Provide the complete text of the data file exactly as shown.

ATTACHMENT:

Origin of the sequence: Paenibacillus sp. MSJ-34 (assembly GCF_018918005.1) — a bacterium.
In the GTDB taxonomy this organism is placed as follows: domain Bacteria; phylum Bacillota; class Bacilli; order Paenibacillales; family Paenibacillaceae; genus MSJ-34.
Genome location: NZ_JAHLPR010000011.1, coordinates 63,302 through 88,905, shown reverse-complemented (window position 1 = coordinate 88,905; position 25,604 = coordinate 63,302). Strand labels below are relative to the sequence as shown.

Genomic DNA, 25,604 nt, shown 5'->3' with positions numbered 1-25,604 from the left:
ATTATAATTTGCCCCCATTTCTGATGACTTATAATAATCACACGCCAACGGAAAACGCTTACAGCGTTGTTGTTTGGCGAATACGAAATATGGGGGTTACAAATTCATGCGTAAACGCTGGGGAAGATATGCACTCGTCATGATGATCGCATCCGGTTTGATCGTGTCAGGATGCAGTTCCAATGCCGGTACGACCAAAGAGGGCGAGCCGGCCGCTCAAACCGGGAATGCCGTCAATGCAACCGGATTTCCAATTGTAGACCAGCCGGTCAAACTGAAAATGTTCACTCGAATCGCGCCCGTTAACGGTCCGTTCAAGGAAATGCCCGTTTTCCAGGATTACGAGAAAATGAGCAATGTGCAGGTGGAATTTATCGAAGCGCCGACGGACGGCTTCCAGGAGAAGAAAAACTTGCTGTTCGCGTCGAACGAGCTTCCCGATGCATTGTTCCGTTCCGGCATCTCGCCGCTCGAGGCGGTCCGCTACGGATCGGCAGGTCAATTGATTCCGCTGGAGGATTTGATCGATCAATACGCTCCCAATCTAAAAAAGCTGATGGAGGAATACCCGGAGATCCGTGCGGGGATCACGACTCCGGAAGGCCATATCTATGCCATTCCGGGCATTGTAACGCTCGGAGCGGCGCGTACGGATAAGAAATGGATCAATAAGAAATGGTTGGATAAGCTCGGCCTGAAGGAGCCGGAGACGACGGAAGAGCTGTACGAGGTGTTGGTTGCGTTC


Origin of the sequence: Paenibacillus sp. MSJ-34 (assembly GCF_018918005.1) — a bacterium.
In the GTDB taxonomy this organism is placed as follows: domain Bacteria; phylum Bacillota; class Bacilli; order Paenibacillales; family Paenibacillaceae; genus MSJ-34.
Genome location: NZ_JAHLPR010000011.1, coordinates 63,302 through 88,905, shown reverse-complemented (window position 1 = coordinate 88,905; position 25,604 = coordinate 63,302). Strand labels below are relative to the sequence as shown.

Genomic DNA, 25,604 nt, shown 5'->3' with positions numbered 1-25,604 from the left:
ATTATAATTTGCCCCCATTTCTGATGACTTATAATAATCACACGCCAACGGAAAACGCTTACAGCGTTGTTGTTTGGCGAATACGAAATATGGGGGTTACAAATTCATGCGTAAACGCTGGGGAAGATATGCACTCGTCATGATGATCGCATCCGGTTTGATCGTGTCAGGATGCAGTTCCAATGCCGGTACGACCAAAGAGGGCGAGCCGGCCGCTCAAACCGGGAATGCCGTCAATGCAACCGGATTTCCAATTGTAGACCAGCCGGTCAAACTGAAAATGTTCACTCGAATCGCGCCCGTTAACGGTCCGTTCAAGGAAATGCCCGTTTTCCAGGATTACGAGAAAATGAGCAATGTGCAGGTGGAATTTATCGAAGCGCCGACGGACGGCTTCCAGGAGAAGAAAAACTTGCTGTTCGCGTCGAACGAGCTTCCCGATGCATTGTTCCGTTCCGGCATCTCGCCGCTCGAGGCGGTCCGCTACGGATCGGCAGGTCAATTGATTCCGCTGGAGGATTTGATCGATCAATACGCTCCCAATCTAAAAAAGCTGATGGAGGAATACCCGGAGATCCGTGCGGGGATCACGACTCCGGAAGGCCATATCTATGCCATTCCGGGCATTGTAACGCTCGGAGCGGCGCGTACGGATAAGAAATGGATCAATAAGAAATGGTTGGATAAGCTCGGCCTGAAGGAGCCGGAGACGACGGAAGAGCTGTACGAGGTGTTGGTTGCGTTC